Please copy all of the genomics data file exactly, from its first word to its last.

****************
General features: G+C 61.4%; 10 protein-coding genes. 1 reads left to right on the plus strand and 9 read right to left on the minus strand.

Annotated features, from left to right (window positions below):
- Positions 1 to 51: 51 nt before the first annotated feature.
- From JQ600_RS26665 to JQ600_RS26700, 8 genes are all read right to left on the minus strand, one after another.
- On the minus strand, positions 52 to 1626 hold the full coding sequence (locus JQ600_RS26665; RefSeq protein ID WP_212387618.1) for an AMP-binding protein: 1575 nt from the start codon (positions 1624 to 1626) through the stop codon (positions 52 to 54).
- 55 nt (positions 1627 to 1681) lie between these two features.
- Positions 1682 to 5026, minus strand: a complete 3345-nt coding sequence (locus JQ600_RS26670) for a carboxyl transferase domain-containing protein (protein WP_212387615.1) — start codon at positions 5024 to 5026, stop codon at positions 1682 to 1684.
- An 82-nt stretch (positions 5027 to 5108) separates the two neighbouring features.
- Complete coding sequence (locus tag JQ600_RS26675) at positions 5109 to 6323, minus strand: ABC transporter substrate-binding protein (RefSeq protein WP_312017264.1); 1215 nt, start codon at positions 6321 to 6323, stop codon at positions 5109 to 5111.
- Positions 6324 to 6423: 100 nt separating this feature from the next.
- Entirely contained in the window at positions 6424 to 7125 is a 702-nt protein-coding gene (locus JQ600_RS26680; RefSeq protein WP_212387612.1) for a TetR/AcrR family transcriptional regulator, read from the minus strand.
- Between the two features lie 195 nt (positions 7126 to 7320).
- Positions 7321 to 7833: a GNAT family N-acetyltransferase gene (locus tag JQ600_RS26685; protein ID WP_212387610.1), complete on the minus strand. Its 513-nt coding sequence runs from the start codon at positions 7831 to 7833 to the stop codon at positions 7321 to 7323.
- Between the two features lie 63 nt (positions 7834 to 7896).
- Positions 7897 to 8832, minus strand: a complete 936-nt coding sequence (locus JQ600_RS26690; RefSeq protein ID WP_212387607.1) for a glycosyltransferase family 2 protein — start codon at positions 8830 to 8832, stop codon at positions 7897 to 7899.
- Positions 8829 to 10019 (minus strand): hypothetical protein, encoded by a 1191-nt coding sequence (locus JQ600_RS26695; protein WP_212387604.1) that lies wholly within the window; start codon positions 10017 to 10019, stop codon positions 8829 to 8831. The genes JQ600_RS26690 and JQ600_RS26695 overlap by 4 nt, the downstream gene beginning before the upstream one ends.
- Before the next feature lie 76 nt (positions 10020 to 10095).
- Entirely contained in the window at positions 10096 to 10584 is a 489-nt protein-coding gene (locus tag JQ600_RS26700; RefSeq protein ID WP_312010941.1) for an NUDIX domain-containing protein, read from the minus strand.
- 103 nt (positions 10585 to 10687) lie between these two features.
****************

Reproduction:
General features: G+C 61.4%; 10 protein-coding genes. 1 reads left to right on the plus strand and 9 read right to left on the minus strand.

Annotated features, from left to right (window positions below):
- Positions 1 to 51: 51 nt before the first annotated feature.
- From JQ600_RS26665 to JQ600_RS26700, 8 genes are all read right to left on the minus strand, one after another.
- On the minus strand, positions 52 to 1626 hold the full coding sequence (locus JQ600_RS26665; RefSeq protein ID WP_212387618.1) for an AMP-binding protein: 1575 nt from the start codon (positions 1624 to 1626) through the stop codon (positions 52 to 54).
- 55 nt (positions 1627 to 1681) lie between these two features.
- Positions 1682 to 5026, minus strand: a complete 3345-nt coding sequence (locus JQ600_RS26670) for a carboxyl transferase domain-containing protein (protein WP_212387615.1) — start codon at positions 5024 to 5026, stop codon at positions 1682 to 1684.
- An 82-nt stretch (positions 5027 to 5108) separates the two neighbouring features.
- Complete coding sequence (locus tag JQ600_RS26675) at positions 5109 to 6323, minus strand: ABC transporter substrate-binding protein (RefSeq protein WP_312017264.1); 1215 nt, start codon at positions 6321 to 6323, stop codon at positions 5109 to 5111.
- Positions 6324 to 6423: 100 nt separating this feature from the next.
- Entirely contained in the window at positions 6424 to 7125 is a 702-nt protein-coding gene (locus JQ600_RS26680; RefSeq protein WP_212387612.1) for a TetR/AcrR family transcriptional regulator, read from the minus strand.
- Between the two features lie 195 nt (positions 7126 to 7320).
- Positions 7321 to 7833: a GNAT family N-acetyltransferase gene (locus tag JQ600_RS26685; protein ID WP_212387610.1), complete on the minus strand. Its 513-nt coding sequence runs from the start codon at positions 7831 to 7833 to the stop codon at positions 7321 to 7323.
- Between the two features lie 63 nt (positions 7834 to 7896).
- Positions 7897 to 8832, minus strand: a complete 936-nt coding sequence (locus JQ600_RS26690; RefSeq protein ID WP_212387607.1) for a glycosyltransferase family 2 protein — start codon at positions 8830 to 8832, stop codon at positions 7897 to 7899.
- Positions 8829 to 10019 (minus strand): hypothetical protein, encoded by a 1191-nt coding sequence (locus JQ600_RS26695; protein WP_212387604.1) that lies wholly within the window; start codon positions 10017 to 10019, stop codon positions 8829 to 8831. The genes JQ600_RS26690 and JQ600_RS26695 overlap by 4 nt, the downstream gene beginning before the upstream one ends.
- Before the next feature lie 76 nt (positions 10020 to 10095).
- Entirely contained in the window at positions 10096 to 10584 is a 489-nt protein-coding gene (locus tag JQ600_RS26700; RefSeq protein ID WP_312010941.1) for an NUDIX domain-containing protein, read from the minus strand.
- 103 nt (positions 10585 to 10687) lie between these two features.